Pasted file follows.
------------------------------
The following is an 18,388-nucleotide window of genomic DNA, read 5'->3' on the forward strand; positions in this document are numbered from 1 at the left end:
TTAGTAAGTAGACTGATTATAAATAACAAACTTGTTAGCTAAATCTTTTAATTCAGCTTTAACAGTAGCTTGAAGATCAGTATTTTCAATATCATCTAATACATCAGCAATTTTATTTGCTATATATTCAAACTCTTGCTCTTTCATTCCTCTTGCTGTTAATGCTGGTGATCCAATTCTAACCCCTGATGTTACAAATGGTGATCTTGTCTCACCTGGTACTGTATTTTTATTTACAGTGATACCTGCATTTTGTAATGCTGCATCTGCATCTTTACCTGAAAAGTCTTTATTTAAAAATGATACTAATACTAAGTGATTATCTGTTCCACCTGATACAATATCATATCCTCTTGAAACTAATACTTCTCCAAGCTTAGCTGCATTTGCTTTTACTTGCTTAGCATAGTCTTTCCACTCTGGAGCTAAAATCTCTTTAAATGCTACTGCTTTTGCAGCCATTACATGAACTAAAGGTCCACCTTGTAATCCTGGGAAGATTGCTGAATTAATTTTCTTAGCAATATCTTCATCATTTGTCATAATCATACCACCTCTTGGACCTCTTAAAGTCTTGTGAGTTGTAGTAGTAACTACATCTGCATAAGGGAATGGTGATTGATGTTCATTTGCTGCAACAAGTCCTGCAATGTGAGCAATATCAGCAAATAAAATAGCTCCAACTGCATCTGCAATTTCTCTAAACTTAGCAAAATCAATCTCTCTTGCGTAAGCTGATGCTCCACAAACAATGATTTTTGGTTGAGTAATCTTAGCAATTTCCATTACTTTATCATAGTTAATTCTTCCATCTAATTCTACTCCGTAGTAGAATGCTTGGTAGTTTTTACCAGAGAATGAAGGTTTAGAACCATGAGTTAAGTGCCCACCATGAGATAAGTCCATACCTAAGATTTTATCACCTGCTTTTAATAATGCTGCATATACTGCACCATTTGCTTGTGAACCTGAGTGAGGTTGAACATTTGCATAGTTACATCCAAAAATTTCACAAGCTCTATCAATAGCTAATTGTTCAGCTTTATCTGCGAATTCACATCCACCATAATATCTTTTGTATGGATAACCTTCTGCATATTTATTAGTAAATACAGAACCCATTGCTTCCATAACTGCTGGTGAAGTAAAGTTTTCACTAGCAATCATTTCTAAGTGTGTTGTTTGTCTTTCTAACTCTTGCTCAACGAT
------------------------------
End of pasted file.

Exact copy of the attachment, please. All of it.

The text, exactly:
The following is an 18,388-nucleotide window of genomic DNA, read 5'->3' on the forward strand; positions in this document are numbered from 1 at the left end:
TTAGTAAGTAGACTGATTATAAATAACAAACTTGTTAGCTAAATCTTTTAATTCAGCTTTAACAGTAGCTTGAAGATCAGTATTTTCAATATCATCTAATACATCAGCAATTTTATTTGCTATATATTCAAACTCTTGCTCTTTCATTCCTCTTGCTGTTAATGCTGGTGATCCAATTCTAACCCCTGATGTTACAAATGGTGATCTTGTCTCACCTGGTACTGTATTTTTATTTACAGTGATACCTGCATTTTGTAATGCTGCATCTGCATCTTTACCTGAAAAGTCTTTATTTAAAAATGATACTAATACTAAGTGATTATCTGTTCCACCTGATACAATATCATATCCTCTTGAAACTAATACTTCTCCAAGCTTAGCTGCATTTGCTTTTACTTGCTTAGCATAGTCTTTCCACTCTGGAGCTAAAATCTCTTTAAATGCTACTGCTTTTGCAGCCATTACATGAACTAAAGGTCCACCTTGTAATCCTGGGAAGATTGCTGAATTAATTTTCTTAGCAATATCTTCATCATTTGTCATAATCATACCACCTCTTGGACCTCTTAAAGTCTTGTGAGTTGTAGTAGTAACTACATCTGCATAAGGGAATGGTGATTGATGTTCATTTGCTGCAACAAGTCCTGCAATGTGAGCAATATCAGCAAATAAAATAGCTCCAACTGCATCTGCAATTTCTCTAAACTTAGCAAAATCAATCTCTCTTGCGTAAGCTGATGCTCCACAAACAATGATTTTTGGTTGAGTAATCTTAGCAATTTCCATTACTTTATCATAGTTAATTCTTCCATCTAATTCTACTCCGTAGTAGAATGCTTGGTAGTTTTTACCAGAGAATGAAGGTTTAGAACCATGAGTTAAGTGCCCACCATGAGATAAGTCCATACCTAAGATTTTATCACCTGCTTTTAATAATGCTGCATATACTGCACCATTTGCTTGTGAACCTGAGTGAGGTTGAACATTTGCATAGTTACATCCAAAAATTTCACAAGCTCTATCAATAGCTAATTGTTCAGCTTTATCTGCGAATTCACATCCACCATAATATCTTTTGTATGGATAACCTTCTGCATATTTATTAGTAAATACAGAACCCATTGCTTCCATAACTGCTGGTGAAGTAAAGTTTTCACTAGCAATCATTTCTAAGTGTGTTGTTTGTCTTTCTAACTCTTGCTCAACGAT